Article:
# Elliptic Curve Cryptography

## What is elliptic curve cryptography?

Elliptic curve cryptography, or ECC, is a powerful approach to cryptography and an alternative method from the well known RSA. It is an approach used for public key encryption by utilizing the mathematics behind elliptic curves in order to generate security between key pairs. ECC has been slowly gaining in popularity over the past few years due to it's ability to provide the same level of security as RSA with a much **smaller key size**.

The resources available to crack encrypted keys continues to expand, meaning the size of encrypted keys must continue to grow in order to remain secure. This can prove to be a burden to certain devices, particularly mobile, that do not have as much available computational power. However, elliptic curve cryptography helps to solve that problem.

## How does elliptic curve cryptography work?

An elliptical curve can simply illustrated as a set of points defined by the following equation:

*y ^{2} = x^{3} + ax + b*

Based on the values given to *a* and *b*, this will determine the shape of the curve. Elliptical curve cryptography uses these curves over finite fields to create a secret that only the **private key holder** is able to unlock. The larger the key size, the larger the curve, and the harder the problem is to solve.

A basic example of how this form of cryptography works is demonstrated in the following.

Based on the values given to points *a* and *b*, an elliptic curve is drawn. A line can then be drawn through these points until it reaches a third intersection point on the curve which we can call point *c*. At this stage, when the line reaches its third intersect point, we can reflect that point onto the other side of the x-axis.

Continuing from point *c*, we can then draw a line through from point *a* to point *c* which intersects with another part of the curve, point *d*. This point is also reflected to the other side of the x-axis and this process continues until an end point is defined.

Each intersection point is defined in terms of a "dot". In the example below, the intersection points would be described as:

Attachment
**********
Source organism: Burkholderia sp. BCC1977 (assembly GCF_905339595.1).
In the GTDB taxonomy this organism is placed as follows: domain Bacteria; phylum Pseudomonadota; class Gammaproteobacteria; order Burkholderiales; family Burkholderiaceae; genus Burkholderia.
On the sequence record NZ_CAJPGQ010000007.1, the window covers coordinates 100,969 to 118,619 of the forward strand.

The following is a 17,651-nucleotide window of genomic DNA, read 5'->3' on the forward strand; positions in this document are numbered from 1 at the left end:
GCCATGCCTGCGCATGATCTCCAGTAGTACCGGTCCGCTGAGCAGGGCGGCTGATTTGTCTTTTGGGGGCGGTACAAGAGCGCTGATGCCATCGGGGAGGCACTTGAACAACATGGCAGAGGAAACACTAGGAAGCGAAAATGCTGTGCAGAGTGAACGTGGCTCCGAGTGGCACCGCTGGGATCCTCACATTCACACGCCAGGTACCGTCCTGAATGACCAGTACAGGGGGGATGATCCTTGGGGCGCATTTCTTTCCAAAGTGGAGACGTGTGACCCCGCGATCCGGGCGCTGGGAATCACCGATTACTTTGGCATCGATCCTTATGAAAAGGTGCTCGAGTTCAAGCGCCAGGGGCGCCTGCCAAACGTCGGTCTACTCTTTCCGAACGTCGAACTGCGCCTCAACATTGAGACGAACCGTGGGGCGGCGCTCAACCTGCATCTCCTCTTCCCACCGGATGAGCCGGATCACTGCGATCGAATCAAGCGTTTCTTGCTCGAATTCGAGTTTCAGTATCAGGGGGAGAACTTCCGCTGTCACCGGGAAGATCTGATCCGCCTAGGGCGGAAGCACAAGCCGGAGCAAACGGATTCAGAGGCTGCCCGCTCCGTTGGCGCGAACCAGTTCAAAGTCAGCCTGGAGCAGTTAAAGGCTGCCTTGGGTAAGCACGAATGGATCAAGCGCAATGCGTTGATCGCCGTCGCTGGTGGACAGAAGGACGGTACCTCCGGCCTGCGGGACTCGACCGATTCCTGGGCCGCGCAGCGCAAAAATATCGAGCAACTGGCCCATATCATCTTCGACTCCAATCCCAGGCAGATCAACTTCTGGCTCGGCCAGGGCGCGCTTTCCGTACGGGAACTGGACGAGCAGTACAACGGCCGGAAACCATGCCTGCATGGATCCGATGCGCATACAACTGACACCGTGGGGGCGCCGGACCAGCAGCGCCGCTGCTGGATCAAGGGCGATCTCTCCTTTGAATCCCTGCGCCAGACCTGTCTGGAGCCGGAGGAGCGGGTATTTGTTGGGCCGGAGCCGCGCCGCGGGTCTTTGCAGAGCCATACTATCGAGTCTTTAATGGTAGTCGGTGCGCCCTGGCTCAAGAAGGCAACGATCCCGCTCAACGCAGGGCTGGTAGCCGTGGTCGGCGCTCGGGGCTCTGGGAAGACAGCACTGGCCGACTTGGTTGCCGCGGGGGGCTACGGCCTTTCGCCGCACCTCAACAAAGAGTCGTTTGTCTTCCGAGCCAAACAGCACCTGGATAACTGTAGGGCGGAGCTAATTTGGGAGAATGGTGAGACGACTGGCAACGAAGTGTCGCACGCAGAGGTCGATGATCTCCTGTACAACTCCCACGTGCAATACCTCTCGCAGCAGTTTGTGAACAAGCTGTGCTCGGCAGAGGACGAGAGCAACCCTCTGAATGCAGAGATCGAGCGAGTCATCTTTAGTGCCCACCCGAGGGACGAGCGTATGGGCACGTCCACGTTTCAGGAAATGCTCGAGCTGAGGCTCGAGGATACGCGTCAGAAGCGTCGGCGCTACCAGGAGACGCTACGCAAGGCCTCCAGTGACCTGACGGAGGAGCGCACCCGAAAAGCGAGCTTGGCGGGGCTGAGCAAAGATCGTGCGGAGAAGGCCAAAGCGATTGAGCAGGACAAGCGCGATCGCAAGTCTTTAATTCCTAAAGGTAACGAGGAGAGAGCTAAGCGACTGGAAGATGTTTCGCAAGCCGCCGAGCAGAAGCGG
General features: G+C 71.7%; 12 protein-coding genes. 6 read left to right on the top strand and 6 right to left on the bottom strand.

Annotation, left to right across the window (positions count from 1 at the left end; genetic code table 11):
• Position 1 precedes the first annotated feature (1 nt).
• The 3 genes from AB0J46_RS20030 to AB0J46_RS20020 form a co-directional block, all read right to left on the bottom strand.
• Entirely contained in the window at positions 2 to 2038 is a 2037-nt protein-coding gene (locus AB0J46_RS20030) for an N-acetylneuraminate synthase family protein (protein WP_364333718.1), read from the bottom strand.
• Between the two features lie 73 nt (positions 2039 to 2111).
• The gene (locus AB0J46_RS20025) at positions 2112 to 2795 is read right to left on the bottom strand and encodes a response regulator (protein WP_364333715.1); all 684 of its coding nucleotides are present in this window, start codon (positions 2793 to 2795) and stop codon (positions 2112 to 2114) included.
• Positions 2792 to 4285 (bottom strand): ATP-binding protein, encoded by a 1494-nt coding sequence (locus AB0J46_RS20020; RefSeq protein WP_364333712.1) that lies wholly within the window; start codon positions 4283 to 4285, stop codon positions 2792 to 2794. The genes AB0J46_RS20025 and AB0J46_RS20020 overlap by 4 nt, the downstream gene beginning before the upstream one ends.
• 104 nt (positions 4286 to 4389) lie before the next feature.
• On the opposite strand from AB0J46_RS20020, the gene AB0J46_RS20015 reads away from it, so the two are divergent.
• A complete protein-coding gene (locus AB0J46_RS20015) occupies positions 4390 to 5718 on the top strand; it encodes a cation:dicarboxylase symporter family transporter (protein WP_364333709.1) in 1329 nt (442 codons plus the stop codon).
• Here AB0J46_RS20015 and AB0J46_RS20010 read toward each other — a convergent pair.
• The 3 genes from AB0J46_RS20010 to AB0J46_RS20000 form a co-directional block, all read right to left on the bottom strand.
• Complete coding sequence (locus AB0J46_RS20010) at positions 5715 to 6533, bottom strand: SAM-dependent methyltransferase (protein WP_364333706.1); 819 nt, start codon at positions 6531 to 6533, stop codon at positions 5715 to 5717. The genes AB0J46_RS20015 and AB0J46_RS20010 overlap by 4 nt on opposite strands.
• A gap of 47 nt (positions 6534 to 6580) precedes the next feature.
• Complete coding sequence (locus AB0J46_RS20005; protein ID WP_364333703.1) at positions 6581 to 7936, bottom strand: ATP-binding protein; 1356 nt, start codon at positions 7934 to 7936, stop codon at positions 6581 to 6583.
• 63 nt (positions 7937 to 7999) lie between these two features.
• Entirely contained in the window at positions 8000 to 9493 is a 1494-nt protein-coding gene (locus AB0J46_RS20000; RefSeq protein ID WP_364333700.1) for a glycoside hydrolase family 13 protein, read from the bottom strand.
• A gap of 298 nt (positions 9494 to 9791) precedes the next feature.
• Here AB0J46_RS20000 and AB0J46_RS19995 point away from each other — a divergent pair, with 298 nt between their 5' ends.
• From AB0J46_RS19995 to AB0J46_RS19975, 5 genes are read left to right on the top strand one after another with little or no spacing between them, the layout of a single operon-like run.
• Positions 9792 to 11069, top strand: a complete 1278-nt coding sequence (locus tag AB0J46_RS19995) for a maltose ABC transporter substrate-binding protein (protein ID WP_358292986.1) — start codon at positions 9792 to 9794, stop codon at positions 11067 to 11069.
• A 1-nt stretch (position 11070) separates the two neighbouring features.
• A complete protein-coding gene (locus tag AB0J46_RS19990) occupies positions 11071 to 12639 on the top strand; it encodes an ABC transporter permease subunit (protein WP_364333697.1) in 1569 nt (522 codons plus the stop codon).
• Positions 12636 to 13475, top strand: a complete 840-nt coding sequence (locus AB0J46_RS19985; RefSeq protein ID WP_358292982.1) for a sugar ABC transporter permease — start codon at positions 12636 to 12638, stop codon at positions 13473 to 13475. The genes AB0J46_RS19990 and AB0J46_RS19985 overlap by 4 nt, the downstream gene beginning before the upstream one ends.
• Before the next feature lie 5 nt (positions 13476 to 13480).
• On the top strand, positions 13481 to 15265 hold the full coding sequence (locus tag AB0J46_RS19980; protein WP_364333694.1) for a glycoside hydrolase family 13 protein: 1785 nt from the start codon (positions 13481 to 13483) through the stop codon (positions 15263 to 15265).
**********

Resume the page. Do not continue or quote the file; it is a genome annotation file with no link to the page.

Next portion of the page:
- A dot A = B
- A dot B = C
- A dot C = D
- A dot D = E

The number of intersection point isn't unknown to those without the private key, thus making it **very difficult** to recreate the number of times the equation was "dotted".

## ECC vs RSA

The difference in size to yield the same amount of security between RSA and ECC keys is **quite substantial**. As can be seen by the comparison table below, for the level of security that can be achieved by an elliptic curve cryptography key of 256 bit requires an RSA key to be 3072 bit. It has been noted by the NSA that the encryption of a top-secret document by elliptic curve cryptography requires a key length of 384 bit. A key length of the same size by RSA would deliver no where near the same level of security.

RSA Key Length (bit) | ECC Key Length (bit) |
---|---|

1024 | 160 |

2048 | 224 |

3072 | 256 |

7680 | 384 |

15360 | 521 |

## Why is ECC important?

As noted in the previous section, size is a major factor in the importance of elliptic curve cryptography. For keys of the same size, solving for an elliptic curve discrete logarithm is significantly harder than factoring, which is how RSA encrypts keys.

To put things into perspective, according a Universal Security study, breaking a 228-bit RSA key would take less energy than what is needed to boil a teaspoon of water. Alternatively, breaking a 228-bit ECC key would require more energy than it would take to boil **all the water on earth**.

Therefore, having the ability to significantly reduce the size of these keys can serve very useful for devices which have less computational power.

## Operating system and browser compatibility

According to GlobalSign, elliptical curve cryptography can be used on most of today's modern browsers and operating systems. The list below shows which OS X and browser versions are known to be compatible with ECC.

Operating System | Minimum Version Required |
---|---|

Apple OS X | OS X 10.6 |

Google Android | 4.0 |

Microsoft Windows | Windows Vista |

Red Hat Enterprise Linux | 6.5 |

Browser | Minimum Version Required |
---|---|

Apple Safari | 4 |

Google Chrome | 1.0 |

Microsoft Internet Explorer | 7 |

Mozilla Firefox | 2.0 |

Some organizations are already using this form of cryptography although it currently isn't as widespread and popularized as RSA. Although some companies such as entrust.com are offering ECC demo certificates that allow you to test and devise a rollout plan for once they do become more prevalent.

## Summary

Although elliptic curve cryptography hasn't yet reached the masses in terms of adoption, it has been said to be the next generation of cryptography. With it's ability to provide the same security as RSA while remaining much smaller in since, this make ECC an attractive alternative. As technology advances and computers become more powerful, the size of RSA keys will be forced to increase as the act of cracking an RSA key will become easier. This is sub-optimal for any device, the use of a larger RSA key will require more resources, however this is exactly what ECC sets out to rectify.

**More ECC resources:**